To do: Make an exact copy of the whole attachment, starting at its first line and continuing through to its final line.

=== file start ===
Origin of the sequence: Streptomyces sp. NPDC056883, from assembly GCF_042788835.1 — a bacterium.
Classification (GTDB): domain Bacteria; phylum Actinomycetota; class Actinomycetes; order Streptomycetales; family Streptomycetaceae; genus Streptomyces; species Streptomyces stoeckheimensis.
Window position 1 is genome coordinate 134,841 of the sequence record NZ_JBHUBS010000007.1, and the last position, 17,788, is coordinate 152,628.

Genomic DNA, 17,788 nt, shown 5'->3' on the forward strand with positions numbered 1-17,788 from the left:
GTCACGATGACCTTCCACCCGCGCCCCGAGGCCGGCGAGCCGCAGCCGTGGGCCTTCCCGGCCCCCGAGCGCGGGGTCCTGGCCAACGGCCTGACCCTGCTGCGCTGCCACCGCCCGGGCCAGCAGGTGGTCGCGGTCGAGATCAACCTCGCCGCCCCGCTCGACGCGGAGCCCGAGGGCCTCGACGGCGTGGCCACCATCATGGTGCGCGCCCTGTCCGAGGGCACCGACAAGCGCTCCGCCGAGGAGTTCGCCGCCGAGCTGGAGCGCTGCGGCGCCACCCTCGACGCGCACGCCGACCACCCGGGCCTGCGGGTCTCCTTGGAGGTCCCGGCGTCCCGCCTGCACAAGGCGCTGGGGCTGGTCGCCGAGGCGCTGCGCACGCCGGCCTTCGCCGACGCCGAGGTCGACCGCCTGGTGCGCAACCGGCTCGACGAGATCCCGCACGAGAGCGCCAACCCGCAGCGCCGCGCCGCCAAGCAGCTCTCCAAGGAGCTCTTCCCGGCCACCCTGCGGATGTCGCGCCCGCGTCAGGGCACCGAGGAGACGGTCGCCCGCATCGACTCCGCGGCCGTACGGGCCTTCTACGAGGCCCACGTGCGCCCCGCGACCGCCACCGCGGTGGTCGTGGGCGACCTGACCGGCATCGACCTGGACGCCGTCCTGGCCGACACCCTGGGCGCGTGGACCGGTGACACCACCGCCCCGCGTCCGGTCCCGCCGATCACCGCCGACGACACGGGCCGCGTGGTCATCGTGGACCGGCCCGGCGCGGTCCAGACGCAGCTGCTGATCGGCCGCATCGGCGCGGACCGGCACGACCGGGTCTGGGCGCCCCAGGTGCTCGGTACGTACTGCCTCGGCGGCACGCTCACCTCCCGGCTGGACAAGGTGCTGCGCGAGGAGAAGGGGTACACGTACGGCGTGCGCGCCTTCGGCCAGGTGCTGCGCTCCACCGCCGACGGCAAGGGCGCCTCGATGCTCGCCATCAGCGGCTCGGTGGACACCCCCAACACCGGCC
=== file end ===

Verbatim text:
Origin of the sequence: Streptomyces sp. NPDC056883, from assembly GCF_042788835.1 — a bacterium.
Classification (GTDB): domain Bacteria; phylum Actinomycetota; class Actinomycetes; order Streptomycetales; family Streptomycetaceae; genus Streptomyces; species Streptomyces stoeckheimensis.
Window position 1 is genome coordinate 134,841 of the sequence record NZ_JBHUBS010000007.1, and the last position, 17,788, is coordinate 152,628.

Genomic DNA, 17,788 nt, shown 5'->3' on the forward strand with positions numbered 1-17,788 from the left:
GTCACGATGACCTTCCACCCGCGCCCCGAGGCCGGCGAGCCGCAGCCGTGGGCCTTCCCGGCCCCCGAGCGCGGGGTCCTGGCCAACGGCCTGACCCTGCTGCGCTGCCACCGCCCGGGCCAGCAGGTGGTCGCGGTCGAGATCAACCTCGCCGCCCCGCTCGACGCGGAGCCCGAGGGCCTCGACGGCGTGGCCACCATCATGGTGCGCGCCCTGTCCGAGGGCACCGACAAGCGCTCCGCCGAGGAGTTCGCCGCCGAGCTGGAGCGCTGCGGCGCCACCCTCGACGCGCACGCCGACCACCCGGGCCTGCGGGTCTCCTTGGAGGTCCCGGCGTCCCGCCTGCACAAGGCGCTGGGGCTGGTCGCCGAGGCGCTGCGCACGCCGGCCTTCGCCGACGCCGAGGTCGACCGCCTGGTGCGCAACCGGCTCGACGAGATCCCGCACGAGAGCGCCAACCCGCAGCGCCGCGCCGCCAAGCAGCTCTCCAAGGAGCTCTTCCCGGCCACCCTGCGGATGTCGCGCCCGCGTCAGGGCACCGAGGAGACGGTCGCCCGCATCGACTCCGCGGCCGTACGGGCCTTCTACGAGGCCCACGTGCGCCCCGCGACCGCCACCGCGGTGGTCGTGGGCGACCTGACCGGCATCGACCTGGACGCCGTCCTGGCCGACACCCTGGGCGCGTGGACCGGTGACACCACCGCCCCGCGTCCGGTCCCGCCGATCACCGCCGACGACACGGGCCGCGTGGTCATCGTGGACCGGCCCGGCGCGGTCCAGACGCAGCTGCTGATCGGCCGCATCGGCGCGGACCGGCACGACCGGGTCTGGGCGCCCCAGGTGCTCGGTACGTACTGCCTCGGCGGCACGCTCACCTCCCGGCTGGACAAGGTGCTGCGCGAGGAGAAGGGGTACACGTACGGCGTGCGCGCCTTCGGCCAGGTGCTGCGCTCCACCGCCGACGGCAAGGGCGCCTCGATGCTCGCCATCAGCGGCTCGGTGGACACCCCCAACACCGGCC